By then in his 60s, Possum had become one of the most famous contemporary artists from the Northern Territory’s Western Desert area, working in an acrylic painting style known as dot art, a genre rooted in the ephemeral Aboriginal tradition of depicting dreaming stories on the ground.
What Clifford Possum in fact painted for his friend was not only an extremely conceptual autobiography, but also a pointed political statement about aboriginal nationalism whose meaning is only now emerging, thirteen years after the artist’s death.
This talk takes us on a journey into the world of Australian aboriginal culture through the exploration of the meaning embedded in the colours and patterns depicted on this canvas, to uncover why Clifford Possum’s “very best picture” has been a mystery until now.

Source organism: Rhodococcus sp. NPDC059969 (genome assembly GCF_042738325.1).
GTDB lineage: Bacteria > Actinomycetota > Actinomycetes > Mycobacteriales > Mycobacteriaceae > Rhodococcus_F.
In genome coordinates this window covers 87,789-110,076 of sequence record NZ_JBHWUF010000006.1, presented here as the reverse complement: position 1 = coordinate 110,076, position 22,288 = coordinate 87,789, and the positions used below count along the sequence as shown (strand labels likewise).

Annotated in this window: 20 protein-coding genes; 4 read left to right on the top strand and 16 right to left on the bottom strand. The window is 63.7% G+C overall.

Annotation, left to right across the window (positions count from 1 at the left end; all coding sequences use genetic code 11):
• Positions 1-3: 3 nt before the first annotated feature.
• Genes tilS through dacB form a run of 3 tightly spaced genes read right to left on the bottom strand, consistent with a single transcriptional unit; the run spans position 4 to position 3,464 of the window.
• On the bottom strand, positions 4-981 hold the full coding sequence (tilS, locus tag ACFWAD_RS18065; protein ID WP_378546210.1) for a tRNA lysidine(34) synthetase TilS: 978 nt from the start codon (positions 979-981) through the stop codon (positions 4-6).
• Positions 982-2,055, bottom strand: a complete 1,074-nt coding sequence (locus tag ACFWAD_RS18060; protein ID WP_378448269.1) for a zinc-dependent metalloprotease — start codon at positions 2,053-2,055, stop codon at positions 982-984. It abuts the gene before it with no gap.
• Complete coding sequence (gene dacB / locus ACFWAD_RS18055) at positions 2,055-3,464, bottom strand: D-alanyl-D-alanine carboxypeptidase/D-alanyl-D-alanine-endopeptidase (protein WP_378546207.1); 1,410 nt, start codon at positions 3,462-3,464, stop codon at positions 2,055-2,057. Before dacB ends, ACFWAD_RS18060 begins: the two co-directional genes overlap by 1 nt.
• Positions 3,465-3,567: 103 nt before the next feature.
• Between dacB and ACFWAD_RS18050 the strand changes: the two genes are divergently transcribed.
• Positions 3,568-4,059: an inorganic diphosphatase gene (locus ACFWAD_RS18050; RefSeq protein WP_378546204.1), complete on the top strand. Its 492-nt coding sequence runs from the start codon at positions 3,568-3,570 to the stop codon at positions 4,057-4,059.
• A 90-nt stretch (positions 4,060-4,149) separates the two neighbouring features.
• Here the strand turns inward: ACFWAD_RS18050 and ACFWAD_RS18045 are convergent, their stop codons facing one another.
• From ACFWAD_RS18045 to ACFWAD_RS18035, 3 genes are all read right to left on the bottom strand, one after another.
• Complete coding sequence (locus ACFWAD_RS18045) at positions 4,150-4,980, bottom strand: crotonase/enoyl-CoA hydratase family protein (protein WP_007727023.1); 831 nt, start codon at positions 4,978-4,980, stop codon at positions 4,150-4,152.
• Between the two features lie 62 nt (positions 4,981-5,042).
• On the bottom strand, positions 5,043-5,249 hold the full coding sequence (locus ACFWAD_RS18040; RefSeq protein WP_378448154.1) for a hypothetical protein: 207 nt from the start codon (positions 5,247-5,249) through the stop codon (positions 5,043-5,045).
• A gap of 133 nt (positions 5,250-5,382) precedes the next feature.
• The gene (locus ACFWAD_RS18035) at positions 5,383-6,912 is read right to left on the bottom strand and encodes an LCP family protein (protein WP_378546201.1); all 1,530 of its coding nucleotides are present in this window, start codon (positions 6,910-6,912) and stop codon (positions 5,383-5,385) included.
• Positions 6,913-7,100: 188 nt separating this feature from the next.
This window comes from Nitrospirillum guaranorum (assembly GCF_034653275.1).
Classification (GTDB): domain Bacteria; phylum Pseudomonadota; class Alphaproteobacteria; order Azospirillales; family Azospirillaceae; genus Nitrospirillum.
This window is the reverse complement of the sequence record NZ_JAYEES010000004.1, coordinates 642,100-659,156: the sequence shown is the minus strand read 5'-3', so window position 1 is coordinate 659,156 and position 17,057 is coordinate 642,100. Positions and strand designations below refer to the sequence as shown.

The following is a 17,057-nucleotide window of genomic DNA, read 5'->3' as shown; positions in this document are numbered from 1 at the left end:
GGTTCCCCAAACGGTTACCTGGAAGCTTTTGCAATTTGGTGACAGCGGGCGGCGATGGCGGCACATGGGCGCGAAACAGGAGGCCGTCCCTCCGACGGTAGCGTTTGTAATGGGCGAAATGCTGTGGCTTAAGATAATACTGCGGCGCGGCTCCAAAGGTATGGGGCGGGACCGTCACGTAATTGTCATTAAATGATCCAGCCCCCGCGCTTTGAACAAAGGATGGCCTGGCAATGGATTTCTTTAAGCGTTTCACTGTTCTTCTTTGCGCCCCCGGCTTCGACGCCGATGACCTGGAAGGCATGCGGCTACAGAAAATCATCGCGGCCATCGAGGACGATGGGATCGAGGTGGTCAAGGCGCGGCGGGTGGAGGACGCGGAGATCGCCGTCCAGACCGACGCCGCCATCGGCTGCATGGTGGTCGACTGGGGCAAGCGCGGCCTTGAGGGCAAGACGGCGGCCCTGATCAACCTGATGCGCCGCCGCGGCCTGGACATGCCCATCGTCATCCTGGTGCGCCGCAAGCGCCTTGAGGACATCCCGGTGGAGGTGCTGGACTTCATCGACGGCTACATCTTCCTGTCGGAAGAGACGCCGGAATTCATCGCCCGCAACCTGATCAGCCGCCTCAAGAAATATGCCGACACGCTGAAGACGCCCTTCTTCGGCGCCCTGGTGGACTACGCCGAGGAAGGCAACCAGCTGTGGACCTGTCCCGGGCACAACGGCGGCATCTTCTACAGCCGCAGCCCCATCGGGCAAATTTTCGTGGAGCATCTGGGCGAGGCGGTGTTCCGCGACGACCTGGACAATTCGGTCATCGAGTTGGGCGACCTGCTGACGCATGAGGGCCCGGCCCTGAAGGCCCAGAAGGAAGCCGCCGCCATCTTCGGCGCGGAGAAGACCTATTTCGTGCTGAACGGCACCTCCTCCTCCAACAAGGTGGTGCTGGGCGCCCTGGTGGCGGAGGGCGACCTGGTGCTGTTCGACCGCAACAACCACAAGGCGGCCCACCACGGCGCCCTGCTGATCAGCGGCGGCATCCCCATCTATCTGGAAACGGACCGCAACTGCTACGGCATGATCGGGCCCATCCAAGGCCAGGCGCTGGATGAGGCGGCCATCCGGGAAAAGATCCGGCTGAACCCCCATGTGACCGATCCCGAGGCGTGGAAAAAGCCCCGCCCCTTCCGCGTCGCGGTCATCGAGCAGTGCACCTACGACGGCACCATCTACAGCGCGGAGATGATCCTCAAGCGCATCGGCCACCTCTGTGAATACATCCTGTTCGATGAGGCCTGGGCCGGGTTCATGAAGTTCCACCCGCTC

Don't miss this exciting presentation!
Dr. Donna Bilak received her PhD in 2013 from the Bard Graduate Center: Decorative Arts, Design History, Material Culture in New York City. Currently, she is at the History of Science and Technology Postdoctoral Fellow for “The Making and Knowing Project” at Columbia University, Department of History.
Where and When:
Nunavut Research Institute, Building 959-A, Iqaluit
Tuesday May 19, 2015 at 6:30 p.m.